Being an active participant in sourcing co-investments from GPs is important, as such investors are often approached by GPs at a much earlier stage than those who have a more passive approach. Having more time to analyse a deal can avert a host of issues that are associated with passive investing. However, it is important to differentiate between sourcing co-investments and sourcing direct deals. GPs often do not like to offer co-investments to investors that have their own dedicated direct investment programme as they see this as a competitor.
Not everything offered is worth taking
Adveq’s analysis of the European buyout market indicates that there is still a large amount of capital to be deployed by large and mid-sized buyout fund managers. Co-investment deals still happen in these segments, but deals tend to become overcrowded. As a result, entry valuations have been rather high and we see what amounts to “mini-auctions”.
The large amount of dry powder available to the industry and the growing appetite for co-investment rights from institutional investors has led to certain GPs offering deals for the wrong reasons. Faced with too much capital to be deployed, they have turned towards deal sizes they do not feel comfortable backing on their own. Some are pressured by their investors to source and offer co-investments as a precondition for future commitments to their regular funds.
Investors able to source co-investment opportunities find themselves in a delicate situation. If they decline too many co-investments, they are at risk of not being approached for future deals, although no one would admit being pressured into participating in a co-investment. By entering co-investments when they are not suitable for a particular reason, there is a real risk of lowering investment standards and of adverse selection, known in the industry as selecting “lemons”, i.e. unattractive deals. To avoid the “lemons” requires getting several aspects of co-investing right.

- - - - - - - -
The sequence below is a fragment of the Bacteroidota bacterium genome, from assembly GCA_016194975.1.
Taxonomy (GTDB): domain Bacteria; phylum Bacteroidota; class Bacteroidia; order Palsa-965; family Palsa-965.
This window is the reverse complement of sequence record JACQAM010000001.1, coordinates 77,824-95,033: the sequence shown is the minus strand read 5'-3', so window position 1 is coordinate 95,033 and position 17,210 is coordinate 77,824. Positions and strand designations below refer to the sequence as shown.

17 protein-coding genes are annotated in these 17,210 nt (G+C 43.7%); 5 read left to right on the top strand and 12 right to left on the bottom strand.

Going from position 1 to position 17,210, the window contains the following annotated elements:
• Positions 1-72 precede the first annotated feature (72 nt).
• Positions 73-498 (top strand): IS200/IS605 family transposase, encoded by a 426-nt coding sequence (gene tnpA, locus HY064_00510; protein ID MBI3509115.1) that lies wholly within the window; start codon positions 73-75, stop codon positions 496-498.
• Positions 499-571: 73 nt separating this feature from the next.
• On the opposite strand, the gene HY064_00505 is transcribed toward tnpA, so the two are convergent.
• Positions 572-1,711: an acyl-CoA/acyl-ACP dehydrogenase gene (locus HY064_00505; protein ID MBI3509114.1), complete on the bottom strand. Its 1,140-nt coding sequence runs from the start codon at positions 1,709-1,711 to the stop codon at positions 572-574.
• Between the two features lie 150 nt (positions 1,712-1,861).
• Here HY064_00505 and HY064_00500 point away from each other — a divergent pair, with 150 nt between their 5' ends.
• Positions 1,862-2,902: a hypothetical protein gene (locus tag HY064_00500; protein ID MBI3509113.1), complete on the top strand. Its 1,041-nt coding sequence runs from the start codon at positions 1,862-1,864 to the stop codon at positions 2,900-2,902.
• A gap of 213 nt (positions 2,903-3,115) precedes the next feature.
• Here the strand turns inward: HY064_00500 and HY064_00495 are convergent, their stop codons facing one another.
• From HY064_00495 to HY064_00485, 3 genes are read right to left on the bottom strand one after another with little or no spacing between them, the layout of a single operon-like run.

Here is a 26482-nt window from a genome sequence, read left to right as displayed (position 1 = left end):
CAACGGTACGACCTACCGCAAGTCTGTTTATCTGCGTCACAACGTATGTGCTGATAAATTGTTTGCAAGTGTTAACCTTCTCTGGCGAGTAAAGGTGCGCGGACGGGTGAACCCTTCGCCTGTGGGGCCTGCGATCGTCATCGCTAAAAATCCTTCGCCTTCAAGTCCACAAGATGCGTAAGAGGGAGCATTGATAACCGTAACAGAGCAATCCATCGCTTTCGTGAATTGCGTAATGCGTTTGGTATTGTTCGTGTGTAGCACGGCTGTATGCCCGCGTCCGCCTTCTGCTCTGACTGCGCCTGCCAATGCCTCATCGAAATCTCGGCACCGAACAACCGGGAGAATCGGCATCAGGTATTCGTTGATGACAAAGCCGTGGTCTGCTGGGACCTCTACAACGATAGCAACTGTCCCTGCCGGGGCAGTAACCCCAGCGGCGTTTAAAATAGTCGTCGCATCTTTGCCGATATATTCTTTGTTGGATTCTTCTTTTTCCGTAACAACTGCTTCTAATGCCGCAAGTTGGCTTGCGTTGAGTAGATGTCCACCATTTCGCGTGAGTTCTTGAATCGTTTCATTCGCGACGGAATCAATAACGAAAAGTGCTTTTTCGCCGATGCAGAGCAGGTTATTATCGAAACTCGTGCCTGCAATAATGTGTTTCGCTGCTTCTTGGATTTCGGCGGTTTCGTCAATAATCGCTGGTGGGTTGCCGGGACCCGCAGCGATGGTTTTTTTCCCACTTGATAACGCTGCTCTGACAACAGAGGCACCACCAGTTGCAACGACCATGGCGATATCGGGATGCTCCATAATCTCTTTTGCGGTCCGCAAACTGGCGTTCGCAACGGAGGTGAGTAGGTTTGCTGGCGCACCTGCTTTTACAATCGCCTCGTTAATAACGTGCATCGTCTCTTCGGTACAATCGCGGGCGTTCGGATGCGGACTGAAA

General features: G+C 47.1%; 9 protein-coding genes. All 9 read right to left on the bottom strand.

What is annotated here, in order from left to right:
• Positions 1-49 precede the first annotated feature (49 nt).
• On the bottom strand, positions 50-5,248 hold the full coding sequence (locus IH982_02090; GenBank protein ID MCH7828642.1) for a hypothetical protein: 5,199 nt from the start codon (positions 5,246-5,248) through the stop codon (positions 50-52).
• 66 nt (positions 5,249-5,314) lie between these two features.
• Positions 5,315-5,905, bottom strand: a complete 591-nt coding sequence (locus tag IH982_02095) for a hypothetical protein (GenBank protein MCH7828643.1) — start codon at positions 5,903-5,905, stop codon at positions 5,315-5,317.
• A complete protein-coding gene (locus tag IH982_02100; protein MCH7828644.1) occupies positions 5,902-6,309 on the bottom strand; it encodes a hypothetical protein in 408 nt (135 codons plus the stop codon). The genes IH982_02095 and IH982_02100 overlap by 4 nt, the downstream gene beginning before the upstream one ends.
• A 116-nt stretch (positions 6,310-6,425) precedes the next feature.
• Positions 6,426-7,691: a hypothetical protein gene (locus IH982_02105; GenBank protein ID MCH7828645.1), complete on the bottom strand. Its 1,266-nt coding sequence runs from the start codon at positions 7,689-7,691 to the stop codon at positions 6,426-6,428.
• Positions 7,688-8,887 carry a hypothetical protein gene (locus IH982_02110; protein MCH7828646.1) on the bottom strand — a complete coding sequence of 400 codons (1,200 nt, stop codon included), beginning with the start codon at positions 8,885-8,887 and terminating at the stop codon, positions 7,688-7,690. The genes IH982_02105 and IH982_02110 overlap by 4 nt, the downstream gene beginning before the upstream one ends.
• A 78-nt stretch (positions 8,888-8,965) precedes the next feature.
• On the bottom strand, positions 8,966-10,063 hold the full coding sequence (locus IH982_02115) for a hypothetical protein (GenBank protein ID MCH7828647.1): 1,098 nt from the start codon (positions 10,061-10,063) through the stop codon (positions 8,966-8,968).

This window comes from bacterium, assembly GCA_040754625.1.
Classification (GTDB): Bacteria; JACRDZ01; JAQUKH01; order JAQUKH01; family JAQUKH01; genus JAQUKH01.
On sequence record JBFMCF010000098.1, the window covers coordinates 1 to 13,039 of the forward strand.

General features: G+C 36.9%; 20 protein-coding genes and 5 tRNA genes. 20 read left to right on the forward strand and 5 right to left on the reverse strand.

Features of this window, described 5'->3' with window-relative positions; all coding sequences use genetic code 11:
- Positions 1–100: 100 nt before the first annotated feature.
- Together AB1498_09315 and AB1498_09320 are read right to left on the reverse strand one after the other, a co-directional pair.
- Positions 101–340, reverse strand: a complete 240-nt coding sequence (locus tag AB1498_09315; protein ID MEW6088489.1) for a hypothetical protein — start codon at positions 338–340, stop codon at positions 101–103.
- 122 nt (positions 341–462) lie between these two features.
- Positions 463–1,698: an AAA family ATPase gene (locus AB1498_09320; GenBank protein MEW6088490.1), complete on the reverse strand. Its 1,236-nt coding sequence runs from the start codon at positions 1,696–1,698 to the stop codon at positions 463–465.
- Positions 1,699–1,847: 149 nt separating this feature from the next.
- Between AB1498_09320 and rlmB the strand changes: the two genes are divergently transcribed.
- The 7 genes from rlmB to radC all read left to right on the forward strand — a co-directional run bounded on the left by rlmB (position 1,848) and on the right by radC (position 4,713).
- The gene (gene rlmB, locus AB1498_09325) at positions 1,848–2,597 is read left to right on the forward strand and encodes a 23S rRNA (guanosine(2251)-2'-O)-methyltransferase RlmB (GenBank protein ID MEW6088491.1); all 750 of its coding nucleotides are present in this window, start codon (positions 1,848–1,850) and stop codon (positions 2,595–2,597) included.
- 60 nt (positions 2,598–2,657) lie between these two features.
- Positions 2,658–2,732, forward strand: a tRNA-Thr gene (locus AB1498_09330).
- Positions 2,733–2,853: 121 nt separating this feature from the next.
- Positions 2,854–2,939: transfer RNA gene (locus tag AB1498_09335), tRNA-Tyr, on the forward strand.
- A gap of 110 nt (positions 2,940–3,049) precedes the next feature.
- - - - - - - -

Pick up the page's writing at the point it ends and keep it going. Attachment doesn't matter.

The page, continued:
Figure 1. Share of buyout deals
Source: PEInsight, Adveq. 2013
How to access the most attractive deals – leave the herd and look for greener pastures
The first tenet of co-investing is that it should be an extension to existing fund of funds or direct private equity investments. This is important because this decision will drive all subsequent factors, such as deal flow and deal quality. Adveq, for example, targets smaller European buyouts (deals smaller than GBP 100 million) for its primary activity and therefore also for its co-investments.
The small buyout sector is particularly attractive for co-investments for several reasons. First, due to cautious bank lending, equity needs have increased and led to conservative pricing of company interests. This has resulted in a healthy capital supply and demand balance in the market. Second, smaller portfolio companies tend to be transformed more quickly than large companies, and this creates opportunities for private equity investors. Third, smaller companies tend to be family owned, which means the GPs can avoid a full auction process ,and thus face less competition for deals on which price may not be the only criterion. Finally, with over 600 European private equity managers sourcing smaller deals (as opposed to only around 100 European managers in large and mid-sized buyouts combined), there is ample and steady deal flow. For this reason, successful GPs covering the small buyout segment are highly sought after.
It is about who you are and who you know